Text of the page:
Before IROB died a not entirely unexpected death, I had started discussing a concept I have labeled “biblio-sentimentality.” Biblio-sentimentality is the emotional attraction to books that have inscriptions, notes or items inside them that causes me to purchase such books, even when the content of the book may not be meaningful to me. I divide the items that inspire biblio-sentimentality into three categories: ephemera, or items left in books that have nothing to do with the book itself (which I discussed in this entry); inscriptions, which can be from the author or messages to a gift recipient; and marginalia, which includes notations in margins in books as well as highlighting and underlining. We often see books with particularly compelling items that tug at our biblio-sentimentality and we have to buy the book. We worry that the book is sad or lonely. We feel we need to rescue it.
(Mr OTC and I are well-matched in our near-animist capability of seeing emotions in inanimate objects. We see a well-loved book and think it is miserable because it was parted from its reader. We finally bought a new car after driving a 17-year-old Honda until the wheels nearly fell off and when we left it at the dealership I was afraid the car, a she-car, would be bereft because we abandoned her for a shinier and more reliable replacement. We frequently try to appease our home, which has eldritch elements that at times seem threatening but can be tamped down if we keep our complaints to ourselves.)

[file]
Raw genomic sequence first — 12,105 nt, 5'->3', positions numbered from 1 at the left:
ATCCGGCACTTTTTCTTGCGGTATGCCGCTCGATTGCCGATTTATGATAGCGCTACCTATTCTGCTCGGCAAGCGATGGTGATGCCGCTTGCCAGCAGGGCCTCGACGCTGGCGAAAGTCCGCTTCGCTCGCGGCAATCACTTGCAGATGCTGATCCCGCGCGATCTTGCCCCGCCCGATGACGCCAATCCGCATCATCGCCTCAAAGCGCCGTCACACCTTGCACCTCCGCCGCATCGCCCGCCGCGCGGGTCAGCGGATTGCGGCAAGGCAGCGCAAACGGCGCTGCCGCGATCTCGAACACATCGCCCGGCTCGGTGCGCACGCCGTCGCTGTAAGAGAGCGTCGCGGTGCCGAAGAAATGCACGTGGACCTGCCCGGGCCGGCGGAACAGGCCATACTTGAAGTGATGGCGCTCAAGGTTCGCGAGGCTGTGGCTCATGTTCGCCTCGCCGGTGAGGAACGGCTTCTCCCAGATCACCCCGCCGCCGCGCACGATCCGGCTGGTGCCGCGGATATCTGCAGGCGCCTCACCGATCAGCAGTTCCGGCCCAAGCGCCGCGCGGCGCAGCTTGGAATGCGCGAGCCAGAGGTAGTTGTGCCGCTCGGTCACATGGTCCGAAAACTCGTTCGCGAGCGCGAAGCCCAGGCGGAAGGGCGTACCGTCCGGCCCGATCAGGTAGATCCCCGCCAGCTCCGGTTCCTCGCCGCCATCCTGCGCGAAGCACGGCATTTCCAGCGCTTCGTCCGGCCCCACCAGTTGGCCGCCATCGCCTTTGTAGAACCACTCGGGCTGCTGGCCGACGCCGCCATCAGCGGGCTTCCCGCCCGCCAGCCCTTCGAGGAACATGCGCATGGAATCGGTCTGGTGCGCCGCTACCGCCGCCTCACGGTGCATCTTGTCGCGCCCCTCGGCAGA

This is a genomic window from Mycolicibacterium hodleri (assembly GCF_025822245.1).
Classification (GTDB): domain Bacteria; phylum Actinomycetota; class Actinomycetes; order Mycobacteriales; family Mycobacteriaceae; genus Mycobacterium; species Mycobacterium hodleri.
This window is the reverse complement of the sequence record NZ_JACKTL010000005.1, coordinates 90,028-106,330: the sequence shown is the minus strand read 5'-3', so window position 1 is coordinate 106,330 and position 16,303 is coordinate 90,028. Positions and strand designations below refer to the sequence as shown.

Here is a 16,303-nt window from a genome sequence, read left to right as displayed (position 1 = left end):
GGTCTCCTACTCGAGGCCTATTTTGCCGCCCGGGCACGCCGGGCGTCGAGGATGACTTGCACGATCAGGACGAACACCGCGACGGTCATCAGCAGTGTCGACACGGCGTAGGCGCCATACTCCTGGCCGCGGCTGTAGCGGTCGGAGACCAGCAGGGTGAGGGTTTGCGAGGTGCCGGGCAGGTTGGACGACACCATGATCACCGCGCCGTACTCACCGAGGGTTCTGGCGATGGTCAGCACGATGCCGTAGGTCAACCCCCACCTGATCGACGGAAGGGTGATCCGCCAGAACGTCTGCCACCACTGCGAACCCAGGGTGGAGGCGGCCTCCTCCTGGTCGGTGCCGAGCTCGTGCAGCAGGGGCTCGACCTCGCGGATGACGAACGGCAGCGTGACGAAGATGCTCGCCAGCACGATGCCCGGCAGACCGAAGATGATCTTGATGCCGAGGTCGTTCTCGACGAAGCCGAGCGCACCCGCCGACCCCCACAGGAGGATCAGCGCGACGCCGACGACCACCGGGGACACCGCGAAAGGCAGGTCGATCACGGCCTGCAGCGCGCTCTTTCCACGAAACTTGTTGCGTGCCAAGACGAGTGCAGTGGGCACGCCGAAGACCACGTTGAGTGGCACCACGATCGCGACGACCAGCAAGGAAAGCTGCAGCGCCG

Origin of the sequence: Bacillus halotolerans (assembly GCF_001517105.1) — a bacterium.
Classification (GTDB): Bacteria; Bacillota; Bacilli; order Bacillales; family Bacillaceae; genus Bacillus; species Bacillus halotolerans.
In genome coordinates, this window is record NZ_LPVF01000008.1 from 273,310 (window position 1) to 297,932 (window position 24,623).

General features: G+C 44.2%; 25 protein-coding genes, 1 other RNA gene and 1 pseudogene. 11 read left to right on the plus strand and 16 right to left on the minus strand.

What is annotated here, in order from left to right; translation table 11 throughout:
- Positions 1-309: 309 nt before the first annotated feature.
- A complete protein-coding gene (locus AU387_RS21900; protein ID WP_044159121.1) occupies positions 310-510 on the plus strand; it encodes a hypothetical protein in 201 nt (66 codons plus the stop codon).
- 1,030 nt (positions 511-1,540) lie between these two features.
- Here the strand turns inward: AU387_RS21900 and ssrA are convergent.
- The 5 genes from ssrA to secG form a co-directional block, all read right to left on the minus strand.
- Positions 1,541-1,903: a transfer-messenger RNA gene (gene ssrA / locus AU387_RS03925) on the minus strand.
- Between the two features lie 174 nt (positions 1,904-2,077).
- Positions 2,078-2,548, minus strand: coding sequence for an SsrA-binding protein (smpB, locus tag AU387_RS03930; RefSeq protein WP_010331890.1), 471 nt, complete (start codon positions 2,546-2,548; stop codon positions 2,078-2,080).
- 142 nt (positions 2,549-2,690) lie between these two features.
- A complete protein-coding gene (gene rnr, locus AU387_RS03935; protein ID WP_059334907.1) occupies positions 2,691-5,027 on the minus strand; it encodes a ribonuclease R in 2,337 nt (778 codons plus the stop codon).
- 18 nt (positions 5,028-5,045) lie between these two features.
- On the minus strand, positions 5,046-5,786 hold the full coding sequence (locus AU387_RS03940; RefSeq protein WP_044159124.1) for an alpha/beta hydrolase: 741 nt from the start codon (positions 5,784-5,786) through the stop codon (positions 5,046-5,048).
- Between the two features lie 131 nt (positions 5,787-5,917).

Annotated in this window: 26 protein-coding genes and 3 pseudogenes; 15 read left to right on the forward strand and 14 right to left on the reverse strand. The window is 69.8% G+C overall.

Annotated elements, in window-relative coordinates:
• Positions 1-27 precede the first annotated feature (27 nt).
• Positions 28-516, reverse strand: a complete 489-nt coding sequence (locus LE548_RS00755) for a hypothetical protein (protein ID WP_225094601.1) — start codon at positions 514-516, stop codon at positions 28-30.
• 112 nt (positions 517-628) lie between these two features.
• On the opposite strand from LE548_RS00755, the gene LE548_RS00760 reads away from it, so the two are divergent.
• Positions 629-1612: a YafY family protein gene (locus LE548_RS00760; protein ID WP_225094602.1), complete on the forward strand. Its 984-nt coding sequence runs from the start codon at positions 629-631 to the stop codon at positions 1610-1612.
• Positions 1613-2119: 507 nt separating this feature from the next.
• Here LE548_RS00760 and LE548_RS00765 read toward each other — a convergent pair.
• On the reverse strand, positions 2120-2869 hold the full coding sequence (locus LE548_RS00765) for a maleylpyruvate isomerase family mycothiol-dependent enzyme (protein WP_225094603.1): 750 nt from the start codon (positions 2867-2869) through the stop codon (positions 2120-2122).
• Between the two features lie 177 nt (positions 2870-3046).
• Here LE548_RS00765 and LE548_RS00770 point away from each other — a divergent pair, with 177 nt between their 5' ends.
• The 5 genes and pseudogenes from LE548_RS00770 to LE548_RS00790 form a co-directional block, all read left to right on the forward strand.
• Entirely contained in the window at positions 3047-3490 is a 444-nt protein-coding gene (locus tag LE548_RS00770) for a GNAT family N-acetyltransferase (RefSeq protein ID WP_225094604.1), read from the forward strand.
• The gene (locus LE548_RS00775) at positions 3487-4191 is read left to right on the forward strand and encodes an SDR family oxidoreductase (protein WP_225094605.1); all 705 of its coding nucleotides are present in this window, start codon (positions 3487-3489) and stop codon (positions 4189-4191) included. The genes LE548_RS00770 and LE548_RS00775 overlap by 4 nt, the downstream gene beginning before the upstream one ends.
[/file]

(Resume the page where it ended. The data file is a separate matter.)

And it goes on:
This entry will show a couple my favorite examples of marginalia in my collection.
The first is actually a hybrid of sorts, an excellent example of marginalia and book customization. This edition of Liber Kaos is Mr OTC’s book and he bought it because it just seemed nuts that someone who took this much time to reinforce a book binding would willingly get rid of it.
The book just seemed too personalized to have been left at the used book store for anything other than a very dire reason. Someone carefully measured out near-equidistant spots for holes, took an awl and carefully punctured the cover and pages, and laced waxed twine through the holes. I’ve never seen a book customized this way and it points to a reader who, at some point, felt this book to be very important.
I don’t think we have too many examples of customized books but I also have swathes of books that I haven’t examined in a while and sometimes Mr OTC slides books into shelves before I am able to inspect and inventory them. But in all my time in book accumulation, I haven’t seen this sort of careful alteration.